Kiwi Dollar Reaches 6-Month High Versus U.S. Counterpart on Fed
New Zealand’s dollar rose to a six- month high versus its U.S. counterparts after the Federal Reserve’s plan to add to bond purchases spurred demand currencies of nations with higher returning assets.
The Australian currency reached to a one-month high as stocks and commodities assets rallied after the U.S. central bank said it will expand its holdings of long-term securities with open-ended purchases of $40 billion of mortgage debt a month. The so-called kiwi was also supported after the Reserve Bank of New Zealand kept its benchmark interest rate unchanged Sept. 12.
“It’s pretty close to going all-in,” said David Mann, regional head of research for the Americas at Standard Chartered in New York. “The market was looking for something aggressive and they do have it.”
New Zealand’s currency rose 1.2 percent to 83.10 U.S. cents at 5 p.m. in New York. It earlier gained 1.4 percent to 83.24 U.S. cents, the strongest since March 2. The currency rose 0.8 percent to 64.40 yen.
Australia’s dollar rallied 0.8 percent to $1.0547 after touching $1.0568, the highest since Aug. 13. It fetched 81.72 yen, 0.3 percent stronger.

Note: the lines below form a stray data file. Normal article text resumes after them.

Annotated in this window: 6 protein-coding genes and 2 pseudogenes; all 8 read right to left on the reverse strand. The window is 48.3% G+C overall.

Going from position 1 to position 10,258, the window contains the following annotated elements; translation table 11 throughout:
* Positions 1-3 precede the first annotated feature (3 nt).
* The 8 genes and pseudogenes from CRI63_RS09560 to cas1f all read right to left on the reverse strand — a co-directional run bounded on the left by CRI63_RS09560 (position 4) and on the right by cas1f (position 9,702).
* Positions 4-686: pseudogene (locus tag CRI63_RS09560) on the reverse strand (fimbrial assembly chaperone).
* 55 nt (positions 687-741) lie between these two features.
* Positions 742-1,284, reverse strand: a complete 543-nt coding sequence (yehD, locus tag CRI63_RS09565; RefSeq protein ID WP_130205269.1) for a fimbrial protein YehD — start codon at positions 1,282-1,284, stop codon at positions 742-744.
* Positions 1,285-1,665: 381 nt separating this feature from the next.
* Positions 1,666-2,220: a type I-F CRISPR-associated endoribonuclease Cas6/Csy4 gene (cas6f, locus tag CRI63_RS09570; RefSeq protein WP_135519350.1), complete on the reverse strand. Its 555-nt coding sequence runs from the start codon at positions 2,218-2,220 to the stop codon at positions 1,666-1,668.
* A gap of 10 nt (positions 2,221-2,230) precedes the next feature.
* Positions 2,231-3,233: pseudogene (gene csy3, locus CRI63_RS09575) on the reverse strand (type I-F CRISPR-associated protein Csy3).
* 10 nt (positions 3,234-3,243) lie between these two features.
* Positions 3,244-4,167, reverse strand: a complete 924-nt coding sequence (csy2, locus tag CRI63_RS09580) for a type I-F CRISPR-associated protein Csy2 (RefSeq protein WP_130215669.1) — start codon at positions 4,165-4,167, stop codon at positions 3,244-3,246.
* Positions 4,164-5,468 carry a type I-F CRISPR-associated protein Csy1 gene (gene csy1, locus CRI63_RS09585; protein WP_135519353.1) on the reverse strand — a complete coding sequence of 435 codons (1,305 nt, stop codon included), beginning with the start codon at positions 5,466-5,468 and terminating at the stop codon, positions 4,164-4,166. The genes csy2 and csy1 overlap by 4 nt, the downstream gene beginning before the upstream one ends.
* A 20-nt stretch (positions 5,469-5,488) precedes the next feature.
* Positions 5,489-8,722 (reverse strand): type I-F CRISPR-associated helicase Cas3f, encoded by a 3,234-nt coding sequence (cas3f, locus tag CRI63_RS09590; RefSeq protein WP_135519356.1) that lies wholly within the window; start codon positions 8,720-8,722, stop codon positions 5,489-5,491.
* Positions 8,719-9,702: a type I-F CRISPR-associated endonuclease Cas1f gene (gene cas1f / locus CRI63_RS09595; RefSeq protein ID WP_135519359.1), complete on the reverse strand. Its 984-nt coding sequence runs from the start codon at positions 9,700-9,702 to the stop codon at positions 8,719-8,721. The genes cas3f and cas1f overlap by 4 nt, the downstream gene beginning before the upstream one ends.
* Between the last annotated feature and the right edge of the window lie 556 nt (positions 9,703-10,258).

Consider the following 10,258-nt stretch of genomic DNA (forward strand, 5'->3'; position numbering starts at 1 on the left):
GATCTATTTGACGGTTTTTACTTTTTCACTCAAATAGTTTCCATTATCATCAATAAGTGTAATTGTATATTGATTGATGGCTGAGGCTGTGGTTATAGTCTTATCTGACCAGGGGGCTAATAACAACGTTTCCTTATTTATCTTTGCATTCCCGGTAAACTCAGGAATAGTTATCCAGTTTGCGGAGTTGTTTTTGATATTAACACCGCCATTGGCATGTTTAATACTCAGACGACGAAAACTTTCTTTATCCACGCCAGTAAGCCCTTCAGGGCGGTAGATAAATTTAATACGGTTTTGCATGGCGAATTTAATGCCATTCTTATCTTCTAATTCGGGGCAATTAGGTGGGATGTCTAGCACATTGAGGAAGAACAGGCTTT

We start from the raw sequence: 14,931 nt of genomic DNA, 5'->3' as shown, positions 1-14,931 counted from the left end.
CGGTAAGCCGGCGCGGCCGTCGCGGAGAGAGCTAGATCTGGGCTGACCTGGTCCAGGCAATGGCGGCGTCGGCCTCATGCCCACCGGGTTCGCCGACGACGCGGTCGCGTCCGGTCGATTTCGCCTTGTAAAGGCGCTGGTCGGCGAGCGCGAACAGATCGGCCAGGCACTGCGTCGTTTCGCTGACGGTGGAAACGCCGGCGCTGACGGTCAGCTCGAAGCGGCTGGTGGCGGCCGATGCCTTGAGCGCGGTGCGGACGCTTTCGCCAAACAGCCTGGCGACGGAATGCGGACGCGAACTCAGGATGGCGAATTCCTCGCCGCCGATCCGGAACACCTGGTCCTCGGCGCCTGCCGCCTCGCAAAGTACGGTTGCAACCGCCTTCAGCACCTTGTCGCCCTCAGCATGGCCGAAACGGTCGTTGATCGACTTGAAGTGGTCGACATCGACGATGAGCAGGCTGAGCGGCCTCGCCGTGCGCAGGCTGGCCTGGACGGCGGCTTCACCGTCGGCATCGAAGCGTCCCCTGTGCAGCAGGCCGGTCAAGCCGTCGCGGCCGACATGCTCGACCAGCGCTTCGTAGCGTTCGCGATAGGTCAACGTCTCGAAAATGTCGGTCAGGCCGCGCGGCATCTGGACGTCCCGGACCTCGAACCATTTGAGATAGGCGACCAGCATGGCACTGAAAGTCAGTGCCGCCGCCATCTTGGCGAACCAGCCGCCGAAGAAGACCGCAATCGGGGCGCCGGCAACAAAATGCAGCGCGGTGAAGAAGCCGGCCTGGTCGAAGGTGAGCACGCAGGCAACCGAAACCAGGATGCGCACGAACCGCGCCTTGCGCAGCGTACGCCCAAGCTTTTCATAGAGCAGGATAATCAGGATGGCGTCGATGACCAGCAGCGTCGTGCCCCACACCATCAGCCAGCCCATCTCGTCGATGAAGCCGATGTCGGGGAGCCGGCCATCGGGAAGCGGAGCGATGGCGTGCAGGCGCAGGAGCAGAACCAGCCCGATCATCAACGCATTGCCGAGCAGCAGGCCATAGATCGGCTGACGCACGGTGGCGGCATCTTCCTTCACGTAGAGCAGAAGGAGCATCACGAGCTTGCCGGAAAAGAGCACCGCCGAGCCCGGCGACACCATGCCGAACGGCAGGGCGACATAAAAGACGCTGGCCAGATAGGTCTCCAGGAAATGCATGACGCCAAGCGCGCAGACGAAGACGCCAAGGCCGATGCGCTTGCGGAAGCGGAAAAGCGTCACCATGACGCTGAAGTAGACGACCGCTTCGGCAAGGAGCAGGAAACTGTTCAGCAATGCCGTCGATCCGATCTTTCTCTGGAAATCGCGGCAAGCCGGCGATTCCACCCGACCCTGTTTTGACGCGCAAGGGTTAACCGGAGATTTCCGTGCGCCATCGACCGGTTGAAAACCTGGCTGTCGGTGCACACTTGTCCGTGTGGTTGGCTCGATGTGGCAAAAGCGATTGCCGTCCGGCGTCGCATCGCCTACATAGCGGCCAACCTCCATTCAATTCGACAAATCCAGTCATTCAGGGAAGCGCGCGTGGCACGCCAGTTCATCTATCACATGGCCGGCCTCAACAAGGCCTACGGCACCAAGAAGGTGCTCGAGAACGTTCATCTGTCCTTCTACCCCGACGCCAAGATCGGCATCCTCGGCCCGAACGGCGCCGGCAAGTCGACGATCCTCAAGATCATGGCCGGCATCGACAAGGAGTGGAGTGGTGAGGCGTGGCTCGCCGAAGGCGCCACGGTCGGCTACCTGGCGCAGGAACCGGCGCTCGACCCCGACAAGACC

The Federal Open Markets Committee said it would probably hold the federal funds rate near zero “at least through mid- 2015.” Since January, the Fed had said the rate was likely to stay low at least through late 2014. The Fed said “a highly accommodative stance of monetary policy will remain appropriate for a considerable time after the economic recovery strengthens.”
In New Zealand, Alan Bollard, the central bank governor, and his board left the official interest rate at 2.5 percent and signaled it would remain unchanged through mid-2013.
To contact the reporter on this story: Allison Bennett in New York at firstname.lastname@example.org
To contact the editor responsible for this story: Dave Liedtka at email@example.com
Bloomberg reserves the right to edit or remove comments but is under no obligation to do so, or to explain individual moderation decisions.